Neo-romanticism continues, to this day, as a viable current in the English underground: notable artists being Alan Reynolds, Graham Ovenden and the Ruralists; Christopher Bucklow; Robert Lenkiewicz; Andrew Logan; Christopher Boyd; and Ian Hamilton Finlay; photographers as Simon Marsden; the writers Angela Carter; Russell Hoban; Ted Hughes; Pauline Stainer; and Peter Ackroyd. It is also strongly present in the early super-8 and later personal films of Derek Jarman (e.g. The Garden, The Angelic Conversation). In serious popular music, one might cite Virginia Astley (From Gardens Where We Feel Secure); Shriekback (Big Night Music and subsequent albums up to 2007's Glory Bumps); John Foxx (Systems of Romance and The Garden); and some have seen the early eccentric songs of Brian Eno (such as "Julie With…" and "St Elmo's Fire"), and even his later sound-scapes, as neo-romantic in nature. A group of British synthpop bands including Japan, Visage, Spandau Ballet, Duran Duran and Adam and the Ants are often credited with starting the so-called "New Romantic" movement as an offshoot of New Wave.

Neo-romanticism can be noted also as a strong current in British children's literature of the 1970s and 1980s (e.g.: Alan Garner). It is also a current in post-1945 British photography—Fay Godwin, James Ravilious, Raymond Moore, Peter Callesen and Andy Goldsworthy being a few notable names.

Western Europe[edit]

The aesthetic philosophy of Arthur Schopenhauer and Friedrich Nietzsche has contributed greatly to neo-romantic thinking.

Eastern Europe[edit]



Much of the primarily U.S. sculptural art movement called earth art or environment art—from large-scale earth-moving to ephemeral works made from leaves & moss—echoes the neo-romantic call to re-enchant the landscape.[citation needed]


Beginning in the mid-1930s and continuing through World War II, a Japanese neo-romantic literary movement was led by the writer Yasuda Yojūrō (Torrance 2010, 66).

In popular culture[edit]

A Gothic-tinged variety of neo-romanticism abounds in modern popular culture, often aimed at youths. A focal point of that phenomenon is in England and Germany. Some examples are: fantasy Role playing games (e.g.: Dungeons & Dragons); 1970s progressive rock (e.g.: Marc Bolan), Gothic metal (e.g.: Sirenia) and contemporary heavy rock (e.g.: DragonForce). Within the goth subculture, bands such as Deine Lakaien or Dead Can Dance and in addition visual artists as Viona Ielegems or Gerald Brom.[citation needed]

See also[edit]

Modern manifestations[edit]


  • Button, Virginia. 1996. "Neo-Romanticism". Dictionary of Art, 34 volumes, edited by Jane Turner. New York: Grove’s Dictionaries. ISBN 9781884446009.
  • Clarke, Michael, and Deborah Clarke. 2001. "Neo-Romanticism". The Concise Oxford Dictionary of Art Terms. Oxford and New York: Oxford University Press.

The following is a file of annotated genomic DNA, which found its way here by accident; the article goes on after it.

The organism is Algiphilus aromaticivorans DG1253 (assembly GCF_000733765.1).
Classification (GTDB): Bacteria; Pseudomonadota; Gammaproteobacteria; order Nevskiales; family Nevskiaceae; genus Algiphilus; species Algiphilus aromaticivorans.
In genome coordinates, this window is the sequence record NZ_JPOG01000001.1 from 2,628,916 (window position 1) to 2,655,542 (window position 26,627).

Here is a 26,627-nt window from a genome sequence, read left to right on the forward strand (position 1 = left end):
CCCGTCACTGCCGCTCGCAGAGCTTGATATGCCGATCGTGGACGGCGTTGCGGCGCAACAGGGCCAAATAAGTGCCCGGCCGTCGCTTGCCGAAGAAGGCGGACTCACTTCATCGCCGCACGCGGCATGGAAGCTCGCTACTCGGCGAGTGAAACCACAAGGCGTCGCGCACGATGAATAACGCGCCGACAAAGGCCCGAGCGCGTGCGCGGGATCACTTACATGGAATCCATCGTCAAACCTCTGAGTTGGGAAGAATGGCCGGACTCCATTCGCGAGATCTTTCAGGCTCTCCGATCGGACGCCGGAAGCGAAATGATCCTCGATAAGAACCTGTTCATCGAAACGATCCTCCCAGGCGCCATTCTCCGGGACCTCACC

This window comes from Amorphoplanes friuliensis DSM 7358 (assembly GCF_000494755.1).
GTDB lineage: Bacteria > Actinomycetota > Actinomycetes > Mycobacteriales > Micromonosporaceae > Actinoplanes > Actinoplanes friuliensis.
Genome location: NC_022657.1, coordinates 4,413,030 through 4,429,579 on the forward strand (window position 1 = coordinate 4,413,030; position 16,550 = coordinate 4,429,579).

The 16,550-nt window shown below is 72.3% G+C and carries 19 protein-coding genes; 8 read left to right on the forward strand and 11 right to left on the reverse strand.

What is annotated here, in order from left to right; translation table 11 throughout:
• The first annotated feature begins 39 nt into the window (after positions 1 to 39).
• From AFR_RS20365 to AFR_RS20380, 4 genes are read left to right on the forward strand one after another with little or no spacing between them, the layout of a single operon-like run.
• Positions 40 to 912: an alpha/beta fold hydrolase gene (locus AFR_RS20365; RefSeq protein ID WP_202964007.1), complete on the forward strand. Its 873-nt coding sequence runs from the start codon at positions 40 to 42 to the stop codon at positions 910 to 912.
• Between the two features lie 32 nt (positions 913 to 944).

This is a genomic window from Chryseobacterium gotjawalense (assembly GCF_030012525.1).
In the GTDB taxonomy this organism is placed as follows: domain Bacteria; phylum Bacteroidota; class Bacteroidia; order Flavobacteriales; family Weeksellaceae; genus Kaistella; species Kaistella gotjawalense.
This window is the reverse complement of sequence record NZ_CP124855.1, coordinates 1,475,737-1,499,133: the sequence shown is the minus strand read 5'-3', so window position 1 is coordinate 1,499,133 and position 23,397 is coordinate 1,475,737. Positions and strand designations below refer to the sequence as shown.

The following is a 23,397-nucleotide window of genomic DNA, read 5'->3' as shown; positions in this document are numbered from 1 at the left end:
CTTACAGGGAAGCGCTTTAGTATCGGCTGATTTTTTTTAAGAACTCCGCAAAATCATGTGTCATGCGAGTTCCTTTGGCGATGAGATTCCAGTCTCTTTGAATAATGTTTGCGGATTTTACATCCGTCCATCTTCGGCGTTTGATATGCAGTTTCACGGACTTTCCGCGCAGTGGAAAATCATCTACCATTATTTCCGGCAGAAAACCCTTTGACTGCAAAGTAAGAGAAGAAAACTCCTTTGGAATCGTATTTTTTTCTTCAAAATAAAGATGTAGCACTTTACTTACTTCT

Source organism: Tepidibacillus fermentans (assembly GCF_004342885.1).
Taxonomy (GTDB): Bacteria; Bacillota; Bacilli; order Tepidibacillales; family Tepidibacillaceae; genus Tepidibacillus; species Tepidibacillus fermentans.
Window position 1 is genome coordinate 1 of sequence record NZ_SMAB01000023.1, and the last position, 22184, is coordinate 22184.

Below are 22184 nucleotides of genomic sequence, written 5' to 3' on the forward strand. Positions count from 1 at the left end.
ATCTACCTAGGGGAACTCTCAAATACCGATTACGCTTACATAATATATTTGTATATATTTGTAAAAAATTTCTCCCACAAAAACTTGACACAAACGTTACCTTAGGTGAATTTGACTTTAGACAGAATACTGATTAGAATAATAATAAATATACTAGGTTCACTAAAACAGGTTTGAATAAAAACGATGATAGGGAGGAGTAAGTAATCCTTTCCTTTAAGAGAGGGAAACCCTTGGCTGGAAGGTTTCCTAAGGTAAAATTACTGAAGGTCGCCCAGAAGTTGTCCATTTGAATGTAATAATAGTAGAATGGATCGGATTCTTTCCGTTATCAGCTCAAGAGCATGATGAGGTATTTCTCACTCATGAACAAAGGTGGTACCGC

• Dahlhaus, Carl. 1979. "Neo-Romanticism". 19th-Century Music 3, no. 2 (November): 97–105.
  • Hentschel, Frank. 2006. "Wie neu war die 'Neue Einfachheit'?" Acta Musicologica 78, no. 1:111–31.
  • Hopkins, Justine. 2001. "Neo-Romanticism". The Oxford Companion to Western Art, edited by Hugh Brigstocke. Oxford and New York: Oxford University Press. ISBN 978-0-19-866203-7
  • Kohlenbach, Margarete. 2009. “Transformations of German Romanticism 1830–2000”. In The Cambridge Companion to German Romanticism, edited by Nicholas Saul, 257–280. Cambridge Companions to Literature. Cambridge and New York: Cambridge University Press. ISBN 9780521848916.
  • Torrance, Richard. 2010. "The People’s Library: The Spirit of Prose Literature versus Fascism". In The Culture of Japanese Fascism, edited by Alan Tansman, 56–79. Asia-Pacific: Culture, Politics, and Society. Duke University Press. ISBN 9780822390701.

Further reading[edit]


  • Ackroyd, Peter. 2002. The Origins of the English Imagination.[full citation needed]
  • Arnold, Graham. 2003. The Ruralists: A Celebration.[full citation needed]
  • Michael Bracewell. 1997. England Is Mine.[full citation needed]
  • Cannon-Brookes, P. 1983. The British Neo-Romantics.[full citation needed]
  • Corbett, Holt, and Russell (Eds.). 2002. The Geographies of Englishness: Landscape and the National Past, 1880-1940.[full citation needed]
  • Martin, Christopher. 1992. The Ruralists (An Art & Design Profile, No. 23).[full citation needed]
  • Martin, Simon. 2008. Poets in the Landscape: The Romantic Spirit in British Art.[full citation needed]
  • Johnson and Landow (Eds).[full citation needed] 1980. Fantastic Illustration and Design in Great Britain, 1850-1930. Cambridge: The MIT Press.
  • Mellor, David. 1987. Paradise Lost: the neo-Romantic imagination in Britain, 1935–1955.[full citation needed]
  • Picot, Edward. 1997. Outcasts from Eden: Ideas of Landscape in British Poetry Since 1945.[full citation needed]
  • Sillars, S. 1991. British Romantic Art and The Second World War.[full citation needed]
  • Trentmann, F. 1994. Civilisation and its Discontents: English Neo-Romanticism and the Transformation of Anti-Modernism in Twentieth-Century Western Culture. London: Birkbeck College.
  • Woodcock, Peter. 2000. This Enchanted Isle: The Neo-Romantic Vision from William Blake to the New Visionaries.[full citation needed]
  • Yorke, Malcolm. 1988. The Spirit of the Place: Nine Neo-Romantic Artists and Their Times. London: Constable & Company Limited. Paperback reprint, London and New York: Tauris Parke Paperbacks, 2001. ISBN 1-86064-604-2.


  • (Sir) Brajendranath Seal. The Neo-Romantic Movement in Literature, in New Essays in Criticism (1903).

External links[edit]